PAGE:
Gene Therapy for CF

Article excerpt

New research on gene replacement therapy offers the hope of a cure for cystic fibrosis (CF). This fatal disease, symptomized by coughing, wheezing, lung infections, very salty sweat, and excessive appetite with inability to gain weight, affects about 30,000 Americans.

CF manifests when a person receives a mutated copy of the CFTR gene from both parents. More than 10 million people carry one copy of the defective gene. Most CF patients die in childhood, but some live into their 30s or 40s. Advances in drug therapies and other treatments such as lung transplants have improved the quality of life of CF patients in recent years, but still do not offer a cure.

Because lung infections are responsible for most CF fatalities, research into gene therapy for treating the disease has initially focused on replacing the mutant genes in the epithelial cells lining the lungs and nasal passages. But the human body has evolved a complex system to prevent invasion of foreign DNA, and the lungs have a particularly strong defense system. So scientists need to find a way to "trick" the cells into accepting replacement genes. In a report in the June 2000 issue of Nature Biotechnology, Silvia M. Kreda, a clinical research associate of medicine at the University of North Carolina at Chapel Hill, and colleagues describe research with a particular type of airway receptor molecule that may offer a reliable pathway into cells.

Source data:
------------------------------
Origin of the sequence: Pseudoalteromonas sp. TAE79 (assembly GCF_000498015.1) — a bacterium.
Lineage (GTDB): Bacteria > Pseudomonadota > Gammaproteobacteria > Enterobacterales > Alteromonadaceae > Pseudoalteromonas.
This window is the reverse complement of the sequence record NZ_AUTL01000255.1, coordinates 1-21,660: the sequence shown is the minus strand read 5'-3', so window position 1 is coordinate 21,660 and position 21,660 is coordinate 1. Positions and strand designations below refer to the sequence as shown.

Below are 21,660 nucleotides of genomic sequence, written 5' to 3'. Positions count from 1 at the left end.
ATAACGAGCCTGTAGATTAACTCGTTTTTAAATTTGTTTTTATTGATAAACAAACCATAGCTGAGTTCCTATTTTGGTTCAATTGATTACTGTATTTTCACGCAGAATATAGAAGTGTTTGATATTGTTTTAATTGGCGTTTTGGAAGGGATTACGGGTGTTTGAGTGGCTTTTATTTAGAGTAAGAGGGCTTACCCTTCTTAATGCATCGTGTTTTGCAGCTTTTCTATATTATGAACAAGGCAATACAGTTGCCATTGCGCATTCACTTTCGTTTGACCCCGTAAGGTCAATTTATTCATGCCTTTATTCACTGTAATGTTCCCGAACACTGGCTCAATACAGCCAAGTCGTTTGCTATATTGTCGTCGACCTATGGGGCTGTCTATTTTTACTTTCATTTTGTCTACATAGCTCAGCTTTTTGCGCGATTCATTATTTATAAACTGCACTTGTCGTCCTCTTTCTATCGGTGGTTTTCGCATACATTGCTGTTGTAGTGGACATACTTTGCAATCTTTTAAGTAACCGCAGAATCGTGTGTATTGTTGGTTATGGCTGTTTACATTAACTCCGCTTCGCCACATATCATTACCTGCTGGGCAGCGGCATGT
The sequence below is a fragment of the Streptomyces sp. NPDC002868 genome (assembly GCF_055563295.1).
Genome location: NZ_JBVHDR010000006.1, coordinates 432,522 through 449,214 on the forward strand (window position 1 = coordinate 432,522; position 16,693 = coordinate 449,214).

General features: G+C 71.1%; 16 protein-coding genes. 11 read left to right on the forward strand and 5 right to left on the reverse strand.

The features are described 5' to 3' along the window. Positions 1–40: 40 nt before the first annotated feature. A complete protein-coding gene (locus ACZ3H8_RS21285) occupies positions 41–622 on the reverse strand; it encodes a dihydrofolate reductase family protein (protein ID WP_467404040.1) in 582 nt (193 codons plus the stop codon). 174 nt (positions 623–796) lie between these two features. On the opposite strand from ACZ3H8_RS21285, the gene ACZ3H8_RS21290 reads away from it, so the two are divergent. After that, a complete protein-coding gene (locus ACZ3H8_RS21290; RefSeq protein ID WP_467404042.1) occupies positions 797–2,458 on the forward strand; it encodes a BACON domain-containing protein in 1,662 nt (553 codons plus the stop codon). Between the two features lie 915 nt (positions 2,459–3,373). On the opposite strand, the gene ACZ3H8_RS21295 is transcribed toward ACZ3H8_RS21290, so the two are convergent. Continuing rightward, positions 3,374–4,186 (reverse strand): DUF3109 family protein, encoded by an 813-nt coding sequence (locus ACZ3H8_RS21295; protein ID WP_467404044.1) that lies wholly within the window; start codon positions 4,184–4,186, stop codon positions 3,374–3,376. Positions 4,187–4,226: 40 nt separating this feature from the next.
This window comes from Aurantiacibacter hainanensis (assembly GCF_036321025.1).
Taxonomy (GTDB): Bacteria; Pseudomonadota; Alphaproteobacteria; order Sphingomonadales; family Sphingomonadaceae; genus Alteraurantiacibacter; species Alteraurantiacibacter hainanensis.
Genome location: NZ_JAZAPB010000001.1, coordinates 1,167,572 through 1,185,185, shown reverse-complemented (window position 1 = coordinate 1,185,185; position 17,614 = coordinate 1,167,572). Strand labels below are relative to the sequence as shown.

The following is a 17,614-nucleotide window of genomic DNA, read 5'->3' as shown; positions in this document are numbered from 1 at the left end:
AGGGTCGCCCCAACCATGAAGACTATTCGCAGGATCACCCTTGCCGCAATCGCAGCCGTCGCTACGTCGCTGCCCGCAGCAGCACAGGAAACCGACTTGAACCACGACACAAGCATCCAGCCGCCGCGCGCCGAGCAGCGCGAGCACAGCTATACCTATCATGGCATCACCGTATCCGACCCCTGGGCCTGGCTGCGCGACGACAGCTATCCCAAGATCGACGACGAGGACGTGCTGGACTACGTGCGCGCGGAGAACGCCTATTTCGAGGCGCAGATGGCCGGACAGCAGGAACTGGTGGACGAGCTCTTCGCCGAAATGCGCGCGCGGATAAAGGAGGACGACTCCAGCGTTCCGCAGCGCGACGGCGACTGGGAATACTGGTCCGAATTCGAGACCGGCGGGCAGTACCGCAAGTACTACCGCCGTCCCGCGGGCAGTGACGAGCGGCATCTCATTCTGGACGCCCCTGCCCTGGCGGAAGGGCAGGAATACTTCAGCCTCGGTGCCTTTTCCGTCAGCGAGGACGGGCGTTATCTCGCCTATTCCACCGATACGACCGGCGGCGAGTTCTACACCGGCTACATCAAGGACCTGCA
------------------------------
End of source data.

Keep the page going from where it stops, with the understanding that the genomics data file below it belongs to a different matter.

Instead of producing the normal protein that forms channels in cell membranes for the passage of salt out of cells, people with CF produce a faulty protein, which causes a thick mucus that impairs function of the lungs, intestines, and other organs. If healthy genes can be transferred into the CF patient's cells, theoretically they should produce the protein product necessary to form the channels for proper electrolyte transport out of the airway cells.

Kreda and colleagues identified the P2[Y.sub.2] molecule receptor on the membrane surface of the lungs as a potential target for shuttling healthy genes into the airway passages. Their research strategy was to combine the nucleotide UTP, which binds to certain receptor molecules on the outside of the epithelial cells, with a commonly used vector known as an adenovirus. …